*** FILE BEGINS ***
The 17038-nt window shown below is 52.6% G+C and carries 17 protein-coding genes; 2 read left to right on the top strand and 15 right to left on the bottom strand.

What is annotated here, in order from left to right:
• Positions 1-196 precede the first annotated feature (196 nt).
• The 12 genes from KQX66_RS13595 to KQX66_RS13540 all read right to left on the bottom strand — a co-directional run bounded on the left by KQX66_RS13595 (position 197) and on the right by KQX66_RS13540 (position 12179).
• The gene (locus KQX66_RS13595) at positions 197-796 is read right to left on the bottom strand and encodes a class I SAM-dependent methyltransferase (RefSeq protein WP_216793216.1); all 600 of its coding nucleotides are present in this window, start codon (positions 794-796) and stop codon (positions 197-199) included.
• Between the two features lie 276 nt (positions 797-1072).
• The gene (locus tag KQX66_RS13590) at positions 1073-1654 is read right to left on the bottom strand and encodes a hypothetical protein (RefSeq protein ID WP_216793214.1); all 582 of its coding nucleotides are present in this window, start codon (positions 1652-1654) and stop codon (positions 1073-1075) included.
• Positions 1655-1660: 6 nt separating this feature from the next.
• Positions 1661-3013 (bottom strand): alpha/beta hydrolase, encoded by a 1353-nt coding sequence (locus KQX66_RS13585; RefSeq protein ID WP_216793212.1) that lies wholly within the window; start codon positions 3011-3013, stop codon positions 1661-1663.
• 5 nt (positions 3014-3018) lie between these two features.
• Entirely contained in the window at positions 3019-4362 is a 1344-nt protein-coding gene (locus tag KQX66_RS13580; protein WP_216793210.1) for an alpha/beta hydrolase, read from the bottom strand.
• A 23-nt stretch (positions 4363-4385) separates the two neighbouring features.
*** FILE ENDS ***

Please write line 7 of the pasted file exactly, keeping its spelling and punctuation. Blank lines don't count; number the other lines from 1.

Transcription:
• The gene (locus tag KQX66_RS13590) at positions 1073-1654 is read right to left on the bottom strand and encodes a hypothetical protein (RefSeq protein ID WP_216793214.1); all 582 of its coding nucleotides are present in this window, start codon (positions 1652-1654) and stop codon (positions 1073-1075) included.